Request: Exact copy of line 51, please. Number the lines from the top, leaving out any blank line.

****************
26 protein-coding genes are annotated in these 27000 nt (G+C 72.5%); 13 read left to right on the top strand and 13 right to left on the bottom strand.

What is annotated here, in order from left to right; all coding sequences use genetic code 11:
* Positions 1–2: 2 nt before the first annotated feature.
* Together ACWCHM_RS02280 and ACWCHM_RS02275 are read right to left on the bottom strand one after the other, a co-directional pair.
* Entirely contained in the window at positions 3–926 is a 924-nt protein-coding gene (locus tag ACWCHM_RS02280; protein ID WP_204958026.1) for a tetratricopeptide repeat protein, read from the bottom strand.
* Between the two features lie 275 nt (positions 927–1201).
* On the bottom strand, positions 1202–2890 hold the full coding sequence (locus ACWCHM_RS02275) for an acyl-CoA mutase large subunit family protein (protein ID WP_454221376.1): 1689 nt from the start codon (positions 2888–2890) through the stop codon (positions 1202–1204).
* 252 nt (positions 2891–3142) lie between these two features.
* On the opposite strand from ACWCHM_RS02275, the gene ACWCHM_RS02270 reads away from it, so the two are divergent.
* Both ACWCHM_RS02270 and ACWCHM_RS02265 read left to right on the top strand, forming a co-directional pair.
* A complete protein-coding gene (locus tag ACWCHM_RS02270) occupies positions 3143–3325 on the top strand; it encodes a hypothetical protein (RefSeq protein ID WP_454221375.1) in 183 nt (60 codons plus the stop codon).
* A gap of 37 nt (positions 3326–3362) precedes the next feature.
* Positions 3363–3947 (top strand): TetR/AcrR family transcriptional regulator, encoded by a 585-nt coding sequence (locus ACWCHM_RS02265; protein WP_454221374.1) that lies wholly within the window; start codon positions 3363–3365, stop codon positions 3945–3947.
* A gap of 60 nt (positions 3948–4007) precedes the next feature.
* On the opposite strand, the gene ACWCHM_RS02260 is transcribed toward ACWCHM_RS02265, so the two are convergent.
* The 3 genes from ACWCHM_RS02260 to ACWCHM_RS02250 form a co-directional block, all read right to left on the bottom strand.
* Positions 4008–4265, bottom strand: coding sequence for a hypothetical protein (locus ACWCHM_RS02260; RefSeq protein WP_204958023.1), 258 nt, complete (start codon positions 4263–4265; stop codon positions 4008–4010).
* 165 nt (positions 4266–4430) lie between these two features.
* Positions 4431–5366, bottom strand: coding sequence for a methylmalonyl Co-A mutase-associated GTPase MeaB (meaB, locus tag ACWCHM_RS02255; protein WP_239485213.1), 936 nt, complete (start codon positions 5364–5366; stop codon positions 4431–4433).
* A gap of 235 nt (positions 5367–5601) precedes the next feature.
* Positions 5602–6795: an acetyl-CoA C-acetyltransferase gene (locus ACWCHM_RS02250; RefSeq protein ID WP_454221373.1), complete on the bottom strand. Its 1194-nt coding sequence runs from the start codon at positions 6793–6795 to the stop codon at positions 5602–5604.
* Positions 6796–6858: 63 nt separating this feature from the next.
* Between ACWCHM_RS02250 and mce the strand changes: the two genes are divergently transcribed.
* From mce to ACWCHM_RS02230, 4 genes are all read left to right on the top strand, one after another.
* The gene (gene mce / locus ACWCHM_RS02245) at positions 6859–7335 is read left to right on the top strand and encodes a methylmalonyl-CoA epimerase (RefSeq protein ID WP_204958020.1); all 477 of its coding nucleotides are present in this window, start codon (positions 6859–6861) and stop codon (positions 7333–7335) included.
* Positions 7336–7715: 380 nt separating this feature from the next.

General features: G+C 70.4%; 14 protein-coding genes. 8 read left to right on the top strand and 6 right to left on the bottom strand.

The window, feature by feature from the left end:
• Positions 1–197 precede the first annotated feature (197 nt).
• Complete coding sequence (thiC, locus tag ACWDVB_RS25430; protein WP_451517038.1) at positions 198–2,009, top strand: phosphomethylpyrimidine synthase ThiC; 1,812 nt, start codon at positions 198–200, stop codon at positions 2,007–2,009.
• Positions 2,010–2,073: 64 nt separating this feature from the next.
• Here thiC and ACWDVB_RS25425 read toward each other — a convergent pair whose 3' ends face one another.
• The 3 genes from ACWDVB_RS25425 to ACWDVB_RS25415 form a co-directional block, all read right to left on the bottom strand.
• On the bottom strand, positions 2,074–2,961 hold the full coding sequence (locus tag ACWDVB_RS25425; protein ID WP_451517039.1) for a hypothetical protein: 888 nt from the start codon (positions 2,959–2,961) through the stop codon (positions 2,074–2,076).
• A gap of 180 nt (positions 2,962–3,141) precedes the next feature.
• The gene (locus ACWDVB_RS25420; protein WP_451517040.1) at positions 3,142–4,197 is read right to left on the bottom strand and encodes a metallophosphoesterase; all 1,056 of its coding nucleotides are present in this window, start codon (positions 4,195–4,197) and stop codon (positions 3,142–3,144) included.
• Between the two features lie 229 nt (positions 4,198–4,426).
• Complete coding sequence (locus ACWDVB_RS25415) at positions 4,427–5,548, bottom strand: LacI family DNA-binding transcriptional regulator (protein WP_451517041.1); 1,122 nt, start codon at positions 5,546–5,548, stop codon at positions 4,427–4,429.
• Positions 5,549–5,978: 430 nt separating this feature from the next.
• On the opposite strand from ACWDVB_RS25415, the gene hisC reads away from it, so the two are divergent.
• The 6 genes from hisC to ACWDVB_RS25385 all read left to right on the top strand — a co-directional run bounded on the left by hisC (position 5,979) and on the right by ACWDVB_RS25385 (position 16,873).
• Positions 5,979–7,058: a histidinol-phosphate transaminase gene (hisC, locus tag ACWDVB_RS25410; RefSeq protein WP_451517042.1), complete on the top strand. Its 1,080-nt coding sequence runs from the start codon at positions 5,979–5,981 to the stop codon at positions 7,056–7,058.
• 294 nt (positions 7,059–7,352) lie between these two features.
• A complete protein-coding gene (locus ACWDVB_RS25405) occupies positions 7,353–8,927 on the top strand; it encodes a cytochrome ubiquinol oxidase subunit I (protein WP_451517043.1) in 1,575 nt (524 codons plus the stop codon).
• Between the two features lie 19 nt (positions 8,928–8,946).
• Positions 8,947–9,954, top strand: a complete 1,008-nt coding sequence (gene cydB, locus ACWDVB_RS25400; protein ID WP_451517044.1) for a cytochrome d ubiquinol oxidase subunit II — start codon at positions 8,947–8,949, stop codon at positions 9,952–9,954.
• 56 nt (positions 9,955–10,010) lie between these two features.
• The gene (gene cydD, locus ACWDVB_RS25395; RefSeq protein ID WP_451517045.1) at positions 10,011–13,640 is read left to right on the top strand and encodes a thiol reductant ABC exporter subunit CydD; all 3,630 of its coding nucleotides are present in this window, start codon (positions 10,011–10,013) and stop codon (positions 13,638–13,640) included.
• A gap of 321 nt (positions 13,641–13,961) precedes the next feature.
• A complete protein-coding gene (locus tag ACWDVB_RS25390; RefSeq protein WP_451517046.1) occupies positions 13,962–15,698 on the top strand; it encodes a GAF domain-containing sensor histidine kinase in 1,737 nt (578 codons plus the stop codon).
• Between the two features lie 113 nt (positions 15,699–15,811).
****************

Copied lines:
• Between the two features lie 113 nt (positions 15,699–15,811).